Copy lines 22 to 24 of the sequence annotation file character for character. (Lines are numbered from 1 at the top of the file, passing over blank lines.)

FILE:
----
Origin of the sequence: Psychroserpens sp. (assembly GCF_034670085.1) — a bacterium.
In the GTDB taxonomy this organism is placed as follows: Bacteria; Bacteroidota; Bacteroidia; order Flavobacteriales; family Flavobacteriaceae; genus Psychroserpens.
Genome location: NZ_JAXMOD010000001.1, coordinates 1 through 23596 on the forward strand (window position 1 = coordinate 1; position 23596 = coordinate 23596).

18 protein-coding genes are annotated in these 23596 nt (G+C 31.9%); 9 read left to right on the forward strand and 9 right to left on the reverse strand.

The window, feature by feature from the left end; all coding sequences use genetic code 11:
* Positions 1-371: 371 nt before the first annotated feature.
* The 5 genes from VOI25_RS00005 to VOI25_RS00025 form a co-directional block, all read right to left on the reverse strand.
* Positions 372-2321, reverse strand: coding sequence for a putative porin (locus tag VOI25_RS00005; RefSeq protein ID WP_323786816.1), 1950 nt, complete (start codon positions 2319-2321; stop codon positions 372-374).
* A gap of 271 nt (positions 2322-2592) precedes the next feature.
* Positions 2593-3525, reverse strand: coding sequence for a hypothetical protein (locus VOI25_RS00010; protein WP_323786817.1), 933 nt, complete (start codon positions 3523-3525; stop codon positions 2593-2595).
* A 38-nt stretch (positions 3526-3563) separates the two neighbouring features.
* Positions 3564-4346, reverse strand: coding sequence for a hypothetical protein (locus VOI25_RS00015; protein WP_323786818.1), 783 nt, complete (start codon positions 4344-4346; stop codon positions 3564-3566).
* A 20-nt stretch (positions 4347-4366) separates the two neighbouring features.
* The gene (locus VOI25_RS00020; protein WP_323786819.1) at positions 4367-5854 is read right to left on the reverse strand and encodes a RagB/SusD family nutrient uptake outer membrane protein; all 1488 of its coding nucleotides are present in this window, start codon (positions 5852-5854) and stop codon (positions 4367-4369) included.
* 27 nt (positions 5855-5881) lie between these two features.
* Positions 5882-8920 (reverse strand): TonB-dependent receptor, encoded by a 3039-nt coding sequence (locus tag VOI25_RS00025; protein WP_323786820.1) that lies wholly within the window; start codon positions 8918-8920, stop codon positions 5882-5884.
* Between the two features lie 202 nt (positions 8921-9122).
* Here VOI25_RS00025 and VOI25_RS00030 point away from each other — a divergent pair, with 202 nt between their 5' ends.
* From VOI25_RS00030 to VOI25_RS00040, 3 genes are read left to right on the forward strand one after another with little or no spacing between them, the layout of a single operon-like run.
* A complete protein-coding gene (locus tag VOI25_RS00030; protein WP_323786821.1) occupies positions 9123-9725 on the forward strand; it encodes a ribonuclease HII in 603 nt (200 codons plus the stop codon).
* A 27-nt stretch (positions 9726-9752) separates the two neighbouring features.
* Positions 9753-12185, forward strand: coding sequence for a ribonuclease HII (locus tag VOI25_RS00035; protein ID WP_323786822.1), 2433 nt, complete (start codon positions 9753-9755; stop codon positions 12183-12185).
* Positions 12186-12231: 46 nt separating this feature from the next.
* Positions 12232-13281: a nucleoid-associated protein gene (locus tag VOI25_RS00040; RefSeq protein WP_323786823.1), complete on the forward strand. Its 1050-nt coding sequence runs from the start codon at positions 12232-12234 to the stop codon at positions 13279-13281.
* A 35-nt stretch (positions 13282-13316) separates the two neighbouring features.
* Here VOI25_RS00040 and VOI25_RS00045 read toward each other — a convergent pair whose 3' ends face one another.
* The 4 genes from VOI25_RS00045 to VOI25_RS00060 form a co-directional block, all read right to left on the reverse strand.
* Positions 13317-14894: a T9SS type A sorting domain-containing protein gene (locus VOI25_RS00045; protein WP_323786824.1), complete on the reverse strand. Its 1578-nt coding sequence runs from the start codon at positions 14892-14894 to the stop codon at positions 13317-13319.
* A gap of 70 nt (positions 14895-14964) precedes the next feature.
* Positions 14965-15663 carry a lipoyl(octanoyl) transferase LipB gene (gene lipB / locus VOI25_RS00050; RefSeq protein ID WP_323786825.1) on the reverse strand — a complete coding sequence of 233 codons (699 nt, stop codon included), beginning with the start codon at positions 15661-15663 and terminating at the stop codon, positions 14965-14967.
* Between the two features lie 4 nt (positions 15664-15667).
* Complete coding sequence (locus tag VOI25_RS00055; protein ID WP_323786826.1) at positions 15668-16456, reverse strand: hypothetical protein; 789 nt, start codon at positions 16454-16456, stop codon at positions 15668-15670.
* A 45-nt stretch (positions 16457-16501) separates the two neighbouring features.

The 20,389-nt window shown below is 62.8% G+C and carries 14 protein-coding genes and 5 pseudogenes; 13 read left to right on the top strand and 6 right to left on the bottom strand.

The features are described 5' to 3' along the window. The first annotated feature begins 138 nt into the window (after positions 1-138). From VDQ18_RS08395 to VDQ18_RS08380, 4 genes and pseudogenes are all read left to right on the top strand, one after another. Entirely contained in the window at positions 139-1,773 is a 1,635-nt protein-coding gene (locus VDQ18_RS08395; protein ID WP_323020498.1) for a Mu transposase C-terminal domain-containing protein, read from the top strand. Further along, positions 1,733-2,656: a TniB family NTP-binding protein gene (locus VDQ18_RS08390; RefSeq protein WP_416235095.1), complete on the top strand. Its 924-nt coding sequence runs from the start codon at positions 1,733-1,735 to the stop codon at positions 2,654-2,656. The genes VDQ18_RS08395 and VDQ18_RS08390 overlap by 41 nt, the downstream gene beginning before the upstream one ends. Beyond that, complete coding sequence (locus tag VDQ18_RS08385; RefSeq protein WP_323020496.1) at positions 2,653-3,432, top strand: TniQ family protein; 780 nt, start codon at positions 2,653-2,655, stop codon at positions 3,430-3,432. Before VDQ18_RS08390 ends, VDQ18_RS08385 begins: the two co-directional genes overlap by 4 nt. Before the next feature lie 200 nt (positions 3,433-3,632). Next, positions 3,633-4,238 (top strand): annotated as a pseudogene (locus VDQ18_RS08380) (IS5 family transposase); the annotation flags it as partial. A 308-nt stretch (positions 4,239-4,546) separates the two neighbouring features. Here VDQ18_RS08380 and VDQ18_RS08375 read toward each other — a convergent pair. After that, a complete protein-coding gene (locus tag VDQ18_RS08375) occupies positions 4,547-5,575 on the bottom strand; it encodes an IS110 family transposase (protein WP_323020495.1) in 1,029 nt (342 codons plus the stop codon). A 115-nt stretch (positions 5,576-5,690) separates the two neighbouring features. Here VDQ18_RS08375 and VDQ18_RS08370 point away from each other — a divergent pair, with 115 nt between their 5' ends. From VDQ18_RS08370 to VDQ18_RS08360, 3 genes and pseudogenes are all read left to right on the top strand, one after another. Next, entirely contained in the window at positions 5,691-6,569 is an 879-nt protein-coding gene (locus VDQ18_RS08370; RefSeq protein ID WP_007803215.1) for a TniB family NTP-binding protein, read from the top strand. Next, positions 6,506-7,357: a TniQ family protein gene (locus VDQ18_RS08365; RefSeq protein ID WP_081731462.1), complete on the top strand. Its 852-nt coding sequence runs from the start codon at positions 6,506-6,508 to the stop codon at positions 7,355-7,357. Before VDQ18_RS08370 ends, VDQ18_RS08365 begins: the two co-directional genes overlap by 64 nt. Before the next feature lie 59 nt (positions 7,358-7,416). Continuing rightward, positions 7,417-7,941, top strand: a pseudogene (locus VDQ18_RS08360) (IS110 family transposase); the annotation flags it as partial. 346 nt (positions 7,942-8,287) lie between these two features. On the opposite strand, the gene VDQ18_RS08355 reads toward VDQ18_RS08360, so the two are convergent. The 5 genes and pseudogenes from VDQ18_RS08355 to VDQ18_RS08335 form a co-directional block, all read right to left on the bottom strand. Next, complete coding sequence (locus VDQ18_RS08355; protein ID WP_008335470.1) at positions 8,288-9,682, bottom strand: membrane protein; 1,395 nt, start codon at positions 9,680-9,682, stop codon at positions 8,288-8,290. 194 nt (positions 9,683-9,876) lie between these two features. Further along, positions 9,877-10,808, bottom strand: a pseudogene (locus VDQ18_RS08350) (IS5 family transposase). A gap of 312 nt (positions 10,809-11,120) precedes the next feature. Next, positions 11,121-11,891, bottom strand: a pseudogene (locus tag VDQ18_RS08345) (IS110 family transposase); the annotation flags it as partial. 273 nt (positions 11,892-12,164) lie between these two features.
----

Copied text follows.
* Positions 9753-12185, forward strand: coding sequence for a ribonuclease HII (locus tag VOI25_RS00035; protein ID WP_323786822.1), 2433 nt, complete (start codon positions 9753-9755; stop codon positions 12183-12185).
* Positions 12186-12231: 46 nt separating this feature from the next.
* Positions 12232-13281: a nucleoid-associated protein gene (locus tag VOI25_RS00040; RefSeq protein WP_323786823.1), complete on the forward strand. Its 1050-nt coding sequence runs from the start codon at positions 12232-12234 to the stop codon at positions 13279-13281.